Canucks should target high-risk, high-reward players at draft

Jun 24, 2016; Buffalo, NY, USA; Olli Juolevi puts on a team jersey after being selected as the number five overall draft pick by the Vancouver Canucks in the first round of the 2016 NHL Draft at the First Niagra Center. Mandatory Credit: Timothy T. Ludwig-USA TODAY Sports
Jun 24, 2016; Buffalo, NY, USA; Olli Juolevi puts on a team jersey after being selected as the number five overall draft pick by the Vancouver Canucks in the first round of the 2016 NHL Draft at the First Niagra Center. Mandatory Credit: Timothy T. Ludwig-USA TODAY Sports /

The Vancouver Canucks have to face some difficult decisions this summer, and the 2017 NHL Draft is a large part of that.

Vancouver Canucks general manager Jim Benning is known to be a strong talent evaluator, making him the perfect person to head into the draft with. However, his first three drafts with the club were not outstanding. Especially the selection of Jake Virtanen with the sixth-overall pick in 2014 keeps coming back to haunt him.

Now that the Canucks are officially rebuilding, they need those drafts to be successful. Yet, they should target some hit-or-miss players.

Safe picks

Every year, there are prospects that are considered safe picks. Smart players that skate well and work hard, standing out with a strong two-way game. Those players are often ones that have a large frame and play a pro-style game. Their ceiling might not be as high as that of others, but they have a very high floor, making them almost guaranteed NHL players.

Technically, that sounds great. A rebuilding team needs as many successful draft picks as possible, right? Get those old guys out and replace them with young guns. It can’t get much worse than it already is.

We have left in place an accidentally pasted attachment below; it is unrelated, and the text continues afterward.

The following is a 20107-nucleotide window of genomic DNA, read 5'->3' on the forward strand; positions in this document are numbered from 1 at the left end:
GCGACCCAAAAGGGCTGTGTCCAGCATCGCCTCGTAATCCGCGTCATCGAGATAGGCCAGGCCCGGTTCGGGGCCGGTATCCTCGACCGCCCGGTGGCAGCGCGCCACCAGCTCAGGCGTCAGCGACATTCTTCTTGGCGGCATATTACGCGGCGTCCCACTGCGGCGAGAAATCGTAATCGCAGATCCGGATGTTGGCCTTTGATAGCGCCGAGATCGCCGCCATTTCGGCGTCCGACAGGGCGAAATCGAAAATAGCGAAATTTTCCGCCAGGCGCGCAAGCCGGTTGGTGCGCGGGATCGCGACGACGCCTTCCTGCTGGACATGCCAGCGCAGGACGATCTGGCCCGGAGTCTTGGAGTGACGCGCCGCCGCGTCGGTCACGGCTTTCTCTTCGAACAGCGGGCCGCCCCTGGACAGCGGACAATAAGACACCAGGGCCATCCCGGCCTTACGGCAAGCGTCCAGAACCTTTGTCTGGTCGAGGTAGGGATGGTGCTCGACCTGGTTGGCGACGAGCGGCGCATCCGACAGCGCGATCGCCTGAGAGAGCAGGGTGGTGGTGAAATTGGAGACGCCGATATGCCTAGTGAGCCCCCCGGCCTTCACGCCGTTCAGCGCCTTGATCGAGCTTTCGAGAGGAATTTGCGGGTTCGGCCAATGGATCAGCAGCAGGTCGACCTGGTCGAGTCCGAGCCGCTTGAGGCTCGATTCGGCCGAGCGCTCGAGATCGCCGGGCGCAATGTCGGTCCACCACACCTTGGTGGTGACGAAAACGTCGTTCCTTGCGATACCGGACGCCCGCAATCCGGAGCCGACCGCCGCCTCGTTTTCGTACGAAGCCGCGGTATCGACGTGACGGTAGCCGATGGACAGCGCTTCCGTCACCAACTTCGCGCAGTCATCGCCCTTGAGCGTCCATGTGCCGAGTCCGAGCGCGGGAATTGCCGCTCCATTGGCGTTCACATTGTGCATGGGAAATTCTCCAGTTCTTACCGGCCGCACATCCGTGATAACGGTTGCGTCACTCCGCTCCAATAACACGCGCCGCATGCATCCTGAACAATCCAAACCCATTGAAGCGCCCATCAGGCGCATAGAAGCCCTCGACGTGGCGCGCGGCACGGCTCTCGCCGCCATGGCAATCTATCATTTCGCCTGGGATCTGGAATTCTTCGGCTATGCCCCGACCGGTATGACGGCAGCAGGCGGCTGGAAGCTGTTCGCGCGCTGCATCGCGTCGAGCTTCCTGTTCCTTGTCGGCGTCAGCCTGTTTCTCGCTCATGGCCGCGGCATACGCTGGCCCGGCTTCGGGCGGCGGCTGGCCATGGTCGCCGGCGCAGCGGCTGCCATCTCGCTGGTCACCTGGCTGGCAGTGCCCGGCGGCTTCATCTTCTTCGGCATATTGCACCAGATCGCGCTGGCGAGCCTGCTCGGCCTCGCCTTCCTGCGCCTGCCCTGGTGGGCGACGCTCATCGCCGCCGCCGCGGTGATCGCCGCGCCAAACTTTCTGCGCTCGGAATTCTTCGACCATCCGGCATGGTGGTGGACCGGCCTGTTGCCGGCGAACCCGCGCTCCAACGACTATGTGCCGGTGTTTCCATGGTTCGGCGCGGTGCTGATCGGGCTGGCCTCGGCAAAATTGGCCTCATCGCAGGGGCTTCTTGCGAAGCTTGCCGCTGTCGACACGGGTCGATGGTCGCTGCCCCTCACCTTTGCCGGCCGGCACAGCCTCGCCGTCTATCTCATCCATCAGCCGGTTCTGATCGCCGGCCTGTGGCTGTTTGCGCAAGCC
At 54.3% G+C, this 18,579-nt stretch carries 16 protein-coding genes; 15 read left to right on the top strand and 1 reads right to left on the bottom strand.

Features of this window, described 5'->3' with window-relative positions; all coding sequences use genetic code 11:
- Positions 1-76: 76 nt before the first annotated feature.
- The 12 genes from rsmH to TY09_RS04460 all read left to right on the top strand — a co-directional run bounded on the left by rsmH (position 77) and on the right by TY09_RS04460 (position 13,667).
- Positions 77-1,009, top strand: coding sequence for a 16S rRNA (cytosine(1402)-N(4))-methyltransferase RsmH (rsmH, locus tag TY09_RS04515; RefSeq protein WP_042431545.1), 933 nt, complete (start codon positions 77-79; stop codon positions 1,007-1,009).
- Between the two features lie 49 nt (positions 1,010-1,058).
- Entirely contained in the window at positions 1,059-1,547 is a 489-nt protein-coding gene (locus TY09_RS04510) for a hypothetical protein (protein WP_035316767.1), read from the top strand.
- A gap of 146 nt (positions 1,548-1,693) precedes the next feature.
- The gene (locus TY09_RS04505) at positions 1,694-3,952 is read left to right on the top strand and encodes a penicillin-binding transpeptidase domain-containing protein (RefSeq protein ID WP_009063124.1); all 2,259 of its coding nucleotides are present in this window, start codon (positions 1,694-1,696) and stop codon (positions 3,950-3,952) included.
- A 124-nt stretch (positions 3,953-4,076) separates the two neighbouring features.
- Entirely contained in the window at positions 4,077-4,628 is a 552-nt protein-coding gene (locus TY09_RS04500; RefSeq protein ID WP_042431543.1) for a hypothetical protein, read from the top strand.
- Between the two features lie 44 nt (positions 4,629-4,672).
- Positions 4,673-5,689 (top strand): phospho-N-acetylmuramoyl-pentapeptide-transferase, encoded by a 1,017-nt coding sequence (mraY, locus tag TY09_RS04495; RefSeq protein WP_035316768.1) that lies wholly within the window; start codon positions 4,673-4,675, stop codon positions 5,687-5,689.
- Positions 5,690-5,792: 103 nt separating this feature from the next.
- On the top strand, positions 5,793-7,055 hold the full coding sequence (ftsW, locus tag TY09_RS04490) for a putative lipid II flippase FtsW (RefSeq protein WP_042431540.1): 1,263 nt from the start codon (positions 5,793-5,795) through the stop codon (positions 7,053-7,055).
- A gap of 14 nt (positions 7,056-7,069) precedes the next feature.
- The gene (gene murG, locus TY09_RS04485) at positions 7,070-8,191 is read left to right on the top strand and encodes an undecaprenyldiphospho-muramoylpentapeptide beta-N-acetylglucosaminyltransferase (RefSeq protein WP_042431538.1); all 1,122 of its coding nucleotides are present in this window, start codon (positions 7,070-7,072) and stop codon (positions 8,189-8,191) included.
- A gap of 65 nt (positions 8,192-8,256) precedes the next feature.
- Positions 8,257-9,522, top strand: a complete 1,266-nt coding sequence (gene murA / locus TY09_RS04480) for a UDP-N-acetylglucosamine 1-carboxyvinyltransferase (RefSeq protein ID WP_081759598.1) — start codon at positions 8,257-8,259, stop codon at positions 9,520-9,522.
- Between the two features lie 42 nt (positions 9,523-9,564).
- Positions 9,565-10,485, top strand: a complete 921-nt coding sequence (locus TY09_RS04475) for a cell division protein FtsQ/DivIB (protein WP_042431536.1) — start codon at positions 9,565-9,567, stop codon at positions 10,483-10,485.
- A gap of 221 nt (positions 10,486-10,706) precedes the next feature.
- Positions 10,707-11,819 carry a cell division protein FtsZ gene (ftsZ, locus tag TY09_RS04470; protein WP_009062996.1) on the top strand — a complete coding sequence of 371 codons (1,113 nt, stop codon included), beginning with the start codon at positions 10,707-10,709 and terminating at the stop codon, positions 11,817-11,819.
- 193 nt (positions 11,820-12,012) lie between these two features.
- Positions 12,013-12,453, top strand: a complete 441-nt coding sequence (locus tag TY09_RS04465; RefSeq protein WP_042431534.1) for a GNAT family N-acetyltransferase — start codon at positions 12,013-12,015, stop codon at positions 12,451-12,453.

But is that really true? Does it make sense to build a team around solid two-way players that are best-suited for the bottom six, with an odd outlier or two — likely the high first-rounders — with top-six potential?

Probably not.

Home-run picks

A draft is of course not just made up of high first-rounders and ‘safe picks.’ Every year, there are potential home-run picks that look more risky than others.

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Most times, these risky picks are often highly skilled but very small players. Johnny Gaudreau (Calgary Flames, 2011, fourth round), Conor Garland (Arizona Coyotes, 2015, fifth round) and Alex DeBrincat (Chicago Blackhawks, 2016, second round) are recent examples. This year’s perfect example is WHL Spokane Chiefs winger Kailer Yamamoto.

Other high-risk, high-reward prospects could, for example, be promising players with skating issues or dangerous scorers with questionable hockey sense.

So, what makes these picks better than safe picks, if the Canucks could — worst case scenario — end up getting just one NHL player out of this draft that will be selected fifth overall?

The value

These were just random thoughts I had about the draft. Seeing how bottom-six players can easily be acquired in free agency or in cheap trades, trying to get players with higher value just seems to make sense.

But since that’s not a good argument to make, I went out to find proof of that — and the analytics community, once again, saved the day.’s namitanandakumar explored the value of drafting players with a high ceiling rather than safer picks. You should definitely give his piece a thorough read, but here are some of the important passages that support my idea.